Last year, a former senior NHS manager was convicted of lying about his qualifications on his CV in order to secure a senior IT role.
Peter Knight committed the fraud when applying for the £130,000-a-year role of Chief Information and Digital Officer at Oxford University Hospitals NHS Foundation Trust by falsely claiming he had a Classics degree. Recruiters failed to pick up on his lie during the recruitment process, which only came to light later following an anonymous tip-off.
He resigned, but by that point had been in post for two years. The situation landed him with a suspended two-year jail sentence and an order to carry out 200 hours of unpaid community service, while at the same time causing significant embarrassment for the Trust.
The widespread nature of CV fraud
But Knight is scarcely the only one. According to this year’s UK Higher Education Degree Datacheck survey on graduate data fraud, for example, about a third of job seekers falsify important information on their CVs each year. Two in five exaggerate their academic qualifications, while 11% incorrectly claim to have a degree.
The findings of research conducted by reference checking service Checkster last year painted an even bleaker picture. The study indicated that 78% of candidates who had applied for, or received, a job offer in the previous six months had either considered misrepresenting, or did misrepresent, themselves on their application form.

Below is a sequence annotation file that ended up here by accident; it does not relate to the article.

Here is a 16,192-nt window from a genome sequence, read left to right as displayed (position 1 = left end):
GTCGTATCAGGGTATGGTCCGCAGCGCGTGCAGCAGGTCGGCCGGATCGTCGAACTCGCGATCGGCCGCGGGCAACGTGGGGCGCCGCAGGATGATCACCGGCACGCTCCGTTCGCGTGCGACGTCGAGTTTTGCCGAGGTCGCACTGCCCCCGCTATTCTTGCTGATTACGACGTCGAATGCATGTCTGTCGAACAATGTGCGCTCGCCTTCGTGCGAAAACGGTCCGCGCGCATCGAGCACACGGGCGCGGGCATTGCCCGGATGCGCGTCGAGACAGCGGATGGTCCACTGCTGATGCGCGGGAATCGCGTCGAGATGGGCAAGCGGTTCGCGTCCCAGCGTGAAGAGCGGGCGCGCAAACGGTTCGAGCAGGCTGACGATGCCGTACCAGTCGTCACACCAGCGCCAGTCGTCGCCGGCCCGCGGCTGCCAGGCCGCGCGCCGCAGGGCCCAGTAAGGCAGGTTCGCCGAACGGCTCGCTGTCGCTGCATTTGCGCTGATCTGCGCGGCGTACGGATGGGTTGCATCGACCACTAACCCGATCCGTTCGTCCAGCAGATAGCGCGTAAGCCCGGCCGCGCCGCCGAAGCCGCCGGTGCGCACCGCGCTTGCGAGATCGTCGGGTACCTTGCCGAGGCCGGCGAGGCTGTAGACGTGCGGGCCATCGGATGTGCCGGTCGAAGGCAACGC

Examples of such misrepresentation included claiming to:
- Have mastery of skills, such as speaking a foreign language or using Excel, that they rarely use (60%);
- Work at a given company for longer than was the case to avoid mentioning another employer (50%);
- Hold a director’s title when they were actually a manager or equivalent (41%).
An ever-increasing threat
But the concern is that as the jobs market continues to expand, with job vacancies now higher than at pre-pandemic levels, CV fraud will become an ever-increasing threat – and that threat is a real one.
Appointing staff members that do not have the necessary skills and/or qualifications to do the job can pose potential risks to colleagues, customers and the business. These risks include failing to meet business objectives, other employees having to pick up the burden if they are not up to the task, and additional recruitment costs once the fraud has been spotted.
But such problems do not stop there. Hiring someone who could end up perpetrating further fraud or engage in other forms of ‘insider threat’ behaviour has the potential to lead to costly investigations and legal action as well as serious reputational damage for the company.
As for those industries that are most at risk from such activities, a survey by CV Check reveals that just under 73% of job applicants in financial services have padded their resumes. The same is true of 71% in leisure and hospitality, 63% in IT and healthcare, and 59% in retail.
How to eradicate CV fraud
So what can employers do to root out CV fraud and ensure dishonest candidates do not slip through the net?
First of all, it is worth considering introducing a number of small, easy-to-implement processes that can make a significant difference. Activities here include training recruiters to spot tell-tale signs, such as inconsistencies between a job-seeker’s CV and their LinkedIn profile. Formal assessment to test an individual’s aptitude and skills rather than rely simply on information from their resume is another good option.
But the most failsafe way to eradicate problems is to have a sound background checking procedure in place. At the very minimum, it should verify candidates’:
- Educational status and qualifications;
- Membership of professional bodies;
- Past employment record, including specific circumstances, such as directorship searches and conformance with Senior Managers and Certification Regime regulations in the case of those working in financial services.
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